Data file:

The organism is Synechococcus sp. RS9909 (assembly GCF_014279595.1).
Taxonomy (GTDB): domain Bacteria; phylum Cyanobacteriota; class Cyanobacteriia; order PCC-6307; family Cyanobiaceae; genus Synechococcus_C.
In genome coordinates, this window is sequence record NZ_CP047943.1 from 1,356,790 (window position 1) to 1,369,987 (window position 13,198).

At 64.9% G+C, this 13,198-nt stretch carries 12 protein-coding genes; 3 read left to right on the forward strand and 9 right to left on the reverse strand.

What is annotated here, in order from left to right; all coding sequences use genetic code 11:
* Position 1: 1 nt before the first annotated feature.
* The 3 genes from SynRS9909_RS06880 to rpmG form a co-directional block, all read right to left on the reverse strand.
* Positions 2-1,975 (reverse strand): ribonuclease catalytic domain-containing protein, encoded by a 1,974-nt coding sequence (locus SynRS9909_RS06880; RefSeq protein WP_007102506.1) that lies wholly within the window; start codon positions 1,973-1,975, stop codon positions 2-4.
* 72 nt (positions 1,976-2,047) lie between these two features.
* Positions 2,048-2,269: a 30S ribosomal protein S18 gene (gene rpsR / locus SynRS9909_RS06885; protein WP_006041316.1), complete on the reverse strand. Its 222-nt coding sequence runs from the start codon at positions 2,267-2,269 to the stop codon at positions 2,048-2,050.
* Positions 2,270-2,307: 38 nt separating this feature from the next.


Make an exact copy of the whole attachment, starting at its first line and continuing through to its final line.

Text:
The organism is Synechococcus sp. RS9909 (assembly GCF_014279595.1).
Taxonomy (GTDB): domain Bacteria; phylum Cyanobacteriota; class Cyanobacteriia; order PCC-6307; family Cyanobiaceae; genus Synechococcus_C.
In genome coordinates, this window is sequence record NZ_CP047943.1 from 1,356,790 (window position 1) to 1,369,987 (window position 13,198).

At 64.9% G+C, this 13,198-nt stretch carries 12 protein-coding genes; 3 read left to right on the forward strand and 9 right to left on the reverse strand.

What is annotated here, in order from left to right; all coding sequences use genetic code 11:
* Position 1: 1 nt before the first annotated feature.
* The 3 genes from SynRS9909_RS06880 to rpmG form a co-directional block, all read right to left on the reverse strand.
* Positions 2-1,975 (reverse strand): ribonuclease catalytic domain-containing protein, encoded by a 1,974-nt coding sequence (locus SynRS9909_RS06880; RefSeq protein WP_007102506.1) that lies wholly within the window; start codon positions 1,973-1,975, stop codon positions 2-4.
* 72 nt (positions 1,976-2,047) lie between these two features.
* Positions 2,048-2,269: a 30S ribosomal protein S18 gene (gene rpsR / locus SynRS9909_RS06885; protein WP_006041316.1), complete on the reverse strand. Its 222-nt coding sequence runs from the start codon at positions 2,267-2,269 to the stop codon at positions 2,048-2,050.
* Positions 2,270-2,307: 38 nt separating this feature from the next.